US 2577049 A
Abstract available in
Claims available in
Description (OCR text may contain errors)
w. A'. ULINE Dec 4, 1951 SHIELDED TERMINAL HAVING A COMPOSITE METAL FERRULE FOR A FLEXIBLE CONDUIT Filed June 25, 1945 INVENTOR.
Patented Dec. 4, 1951 SHIELDED TERMINAL HAVING A COMPOS- ITE METAL FERRULE FOR A FLEXIBLE CONDUIT William A. Uline, Sidney, N. Y., assignor to Bendix Aviation Corporation, New York, N. Y., a
corporation of Delaware Application June 23, 1945, Serial No. 601,257
This invention relates to radio shielding apparatus and more particularly to radio shielded conduits, or the like, adapted for use in shielding and protecting the conductors of an ignition system for an internal combustion engine.
An object of the present invention is to provide a novel metal enclosed, flexible conduit which has desirable physical characteristics and advantages that are not possessed by known constructions.
Another object of the present invention is to provide a novel radio shielding conduit which is so constructed that the use of expensive flexible metallic conduits heretofore employed to insure durability is completely eliminated.
Another object of the invention is to provide a radio shielding conduit of novel construction whereby the inner portion may be made of fleX- ible non-metallic material and yet will withstand the many stresses and strains occasioned by frequent or continuous bending and vibration.
A further object is to provide a radio shieldlng conduit which, by reason of the novel construction thereof, presents a smooth, unbroken interior surface to the cable or conductor enclosed thereby so that chafing of the insulation on the cable or conductor is reduced to a minimum or substantially eliminated.
A still further object is to provide novel coupllng means for mechanically and electrically connecting a radio shielding conduit or the like to the engine and other suitable electrically grounded component parts thereof.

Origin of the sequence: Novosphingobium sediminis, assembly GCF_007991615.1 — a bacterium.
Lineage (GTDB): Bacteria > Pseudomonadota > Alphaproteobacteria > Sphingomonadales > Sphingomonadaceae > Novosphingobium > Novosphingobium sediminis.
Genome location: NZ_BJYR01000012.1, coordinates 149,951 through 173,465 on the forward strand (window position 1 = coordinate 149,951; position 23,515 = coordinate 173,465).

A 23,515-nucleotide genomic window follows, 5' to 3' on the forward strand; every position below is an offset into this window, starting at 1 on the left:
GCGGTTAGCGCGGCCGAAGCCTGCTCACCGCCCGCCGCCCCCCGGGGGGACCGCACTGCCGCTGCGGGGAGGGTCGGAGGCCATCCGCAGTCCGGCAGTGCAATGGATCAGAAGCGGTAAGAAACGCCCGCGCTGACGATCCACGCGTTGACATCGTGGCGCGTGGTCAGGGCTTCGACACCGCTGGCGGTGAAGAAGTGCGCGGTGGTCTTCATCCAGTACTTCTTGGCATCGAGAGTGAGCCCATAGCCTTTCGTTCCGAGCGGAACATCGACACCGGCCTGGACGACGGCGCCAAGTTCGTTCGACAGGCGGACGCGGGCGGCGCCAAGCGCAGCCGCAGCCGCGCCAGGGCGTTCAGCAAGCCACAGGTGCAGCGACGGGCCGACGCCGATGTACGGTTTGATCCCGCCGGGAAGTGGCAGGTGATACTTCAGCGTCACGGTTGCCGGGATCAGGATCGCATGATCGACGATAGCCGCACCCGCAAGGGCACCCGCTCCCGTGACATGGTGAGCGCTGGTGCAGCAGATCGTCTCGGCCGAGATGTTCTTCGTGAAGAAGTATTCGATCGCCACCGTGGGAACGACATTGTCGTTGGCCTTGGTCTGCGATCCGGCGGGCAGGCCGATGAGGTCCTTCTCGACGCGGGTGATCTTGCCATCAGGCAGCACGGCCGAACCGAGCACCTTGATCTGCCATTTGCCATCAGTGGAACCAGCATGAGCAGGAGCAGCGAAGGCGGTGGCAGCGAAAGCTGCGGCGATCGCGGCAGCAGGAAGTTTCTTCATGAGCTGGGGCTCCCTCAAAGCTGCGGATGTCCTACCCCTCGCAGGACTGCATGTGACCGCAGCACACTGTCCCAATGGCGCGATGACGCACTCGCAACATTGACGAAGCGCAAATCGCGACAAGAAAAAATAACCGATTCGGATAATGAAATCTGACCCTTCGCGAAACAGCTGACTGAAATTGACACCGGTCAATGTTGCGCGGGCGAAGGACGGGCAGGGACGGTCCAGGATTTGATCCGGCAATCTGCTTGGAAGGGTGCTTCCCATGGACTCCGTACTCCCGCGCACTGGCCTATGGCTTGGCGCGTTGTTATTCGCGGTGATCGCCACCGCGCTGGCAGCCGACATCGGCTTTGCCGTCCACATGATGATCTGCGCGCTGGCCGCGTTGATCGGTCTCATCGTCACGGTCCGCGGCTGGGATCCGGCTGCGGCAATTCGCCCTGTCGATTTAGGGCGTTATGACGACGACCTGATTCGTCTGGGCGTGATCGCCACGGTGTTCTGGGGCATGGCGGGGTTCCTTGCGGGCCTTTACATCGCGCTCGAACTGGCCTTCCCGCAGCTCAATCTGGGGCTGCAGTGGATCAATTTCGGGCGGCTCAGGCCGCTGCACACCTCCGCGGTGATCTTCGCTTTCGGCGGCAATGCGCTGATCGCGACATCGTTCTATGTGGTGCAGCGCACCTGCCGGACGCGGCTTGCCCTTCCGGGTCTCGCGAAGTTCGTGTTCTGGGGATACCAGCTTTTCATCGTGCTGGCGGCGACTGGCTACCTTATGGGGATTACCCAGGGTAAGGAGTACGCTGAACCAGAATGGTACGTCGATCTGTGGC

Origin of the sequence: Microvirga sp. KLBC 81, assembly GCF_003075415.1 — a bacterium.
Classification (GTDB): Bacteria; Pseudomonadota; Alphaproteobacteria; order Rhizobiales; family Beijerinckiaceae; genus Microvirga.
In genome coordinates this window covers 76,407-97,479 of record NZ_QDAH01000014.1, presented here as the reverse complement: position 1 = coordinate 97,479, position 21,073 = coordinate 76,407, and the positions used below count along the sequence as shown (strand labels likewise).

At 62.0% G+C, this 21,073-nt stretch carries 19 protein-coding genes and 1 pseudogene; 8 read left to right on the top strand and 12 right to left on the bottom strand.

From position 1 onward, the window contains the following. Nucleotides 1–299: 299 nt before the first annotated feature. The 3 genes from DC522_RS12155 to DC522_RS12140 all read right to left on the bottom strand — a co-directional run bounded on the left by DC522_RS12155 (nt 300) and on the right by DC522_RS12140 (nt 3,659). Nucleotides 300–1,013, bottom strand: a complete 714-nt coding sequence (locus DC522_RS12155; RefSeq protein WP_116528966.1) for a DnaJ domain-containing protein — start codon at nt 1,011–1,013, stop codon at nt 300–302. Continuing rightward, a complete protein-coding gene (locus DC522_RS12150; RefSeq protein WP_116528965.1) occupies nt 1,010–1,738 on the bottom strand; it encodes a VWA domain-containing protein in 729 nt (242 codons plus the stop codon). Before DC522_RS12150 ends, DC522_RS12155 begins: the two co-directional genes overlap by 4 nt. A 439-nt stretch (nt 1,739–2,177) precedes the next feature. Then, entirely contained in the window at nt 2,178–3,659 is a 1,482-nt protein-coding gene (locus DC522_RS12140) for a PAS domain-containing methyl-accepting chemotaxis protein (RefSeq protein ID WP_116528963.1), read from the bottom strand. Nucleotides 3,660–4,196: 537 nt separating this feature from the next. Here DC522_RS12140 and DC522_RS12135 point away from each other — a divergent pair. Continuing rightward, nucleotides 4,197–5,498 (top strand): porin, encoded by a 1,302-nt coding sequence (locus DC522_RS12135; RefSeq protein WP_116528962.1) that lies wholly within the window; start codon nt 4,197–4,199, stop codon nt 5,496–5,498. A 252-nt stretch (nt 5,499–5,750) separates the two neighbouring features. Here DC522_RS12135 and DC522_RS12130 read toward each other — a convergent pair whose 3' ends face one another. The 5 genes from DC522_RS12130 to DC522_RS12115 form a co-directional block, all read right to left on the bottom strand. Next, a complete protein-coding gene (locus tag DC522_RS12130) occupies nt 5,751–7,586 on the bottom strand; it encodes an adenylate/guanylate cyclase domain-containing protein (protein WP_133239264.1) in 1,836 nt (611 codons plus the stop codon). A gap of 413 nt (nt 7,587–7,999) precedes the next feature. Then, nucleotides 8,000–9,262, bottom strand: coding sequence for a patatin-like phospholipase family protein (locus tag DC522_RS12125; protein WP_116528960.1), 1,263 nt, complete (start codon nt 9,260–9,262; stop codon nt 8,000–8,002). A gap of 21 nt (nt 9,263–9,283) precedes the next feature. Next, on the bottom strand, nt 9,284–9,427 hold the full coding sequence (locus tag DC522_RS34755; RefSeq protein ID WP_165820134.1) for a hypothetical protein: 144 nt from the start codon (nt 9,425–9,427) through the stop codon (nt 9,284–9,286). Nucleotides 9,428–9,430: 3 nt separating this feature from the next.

Another object is to provide novel flexible conduit means which will exclude moisture and grease and which also adapts itself to the application of a braided metallic covering.
The above and further objects and novel features of the invention will more fully appear from the following detailed description when the same is read in connection with the accompanying drawing. It is to be expressly understood, however, that the drawing is for the purpose of illustration only, and is not intended to define the limits of the invention, reference for this latter purpose being had primarily to the appended claims.
In the drawing, the single figure illustrates a fragmentary portion of one form of radio shielding conduit constructed in accordance with the present invention, with portions thereof broken away and other portions in section for purposes of clearer illustration.
In the form shown, the novel conduit comprehended by the present invention, comprises a flexible solid cylindrical core or inner conduit 5 which may enclose, for example, a high tension ignition cable or conductor (not shown). Conduit or tube 5 is preferably molded from a suitable flexible rubber or rubber-like material, such as neoprene, and has a smooth unbroken internal surface or bore 6, as well as a smooth unbroken external surface or outer periphery l', extending throughout the entire length thereof. Natural rubber or other synthetic rubbers. particularly those which will retain their flexible properties at extreme high and low temperatures without cracking and which will resist the swelling and solvent action of oils and gasoline, may also be successfully used in making conduit 5. In the molding of conduit 5, an open wound coil spring 8 is embedded therein throughout the entire length thereof to serve as flexible reenforcing means for said conduit and to hold the latter against circumferential contraction and expansion. It will be understoodthat spring 8 may be embedded in conduit 5 by extruding said conduit over said spring. The smooth interior surface '6 of conduit 5 and the non-contracting feature of said conduit, eifected by spring 8, reduces to a minimum or substantially eliminates chafing of the ignition cable enclosed thereby. Spring 8 is preferably made of relatively stiff music wire, thereby imparting substantial lateral or transverse rigidity to the conduit while permitting the same to be bent sharply without danger of damage.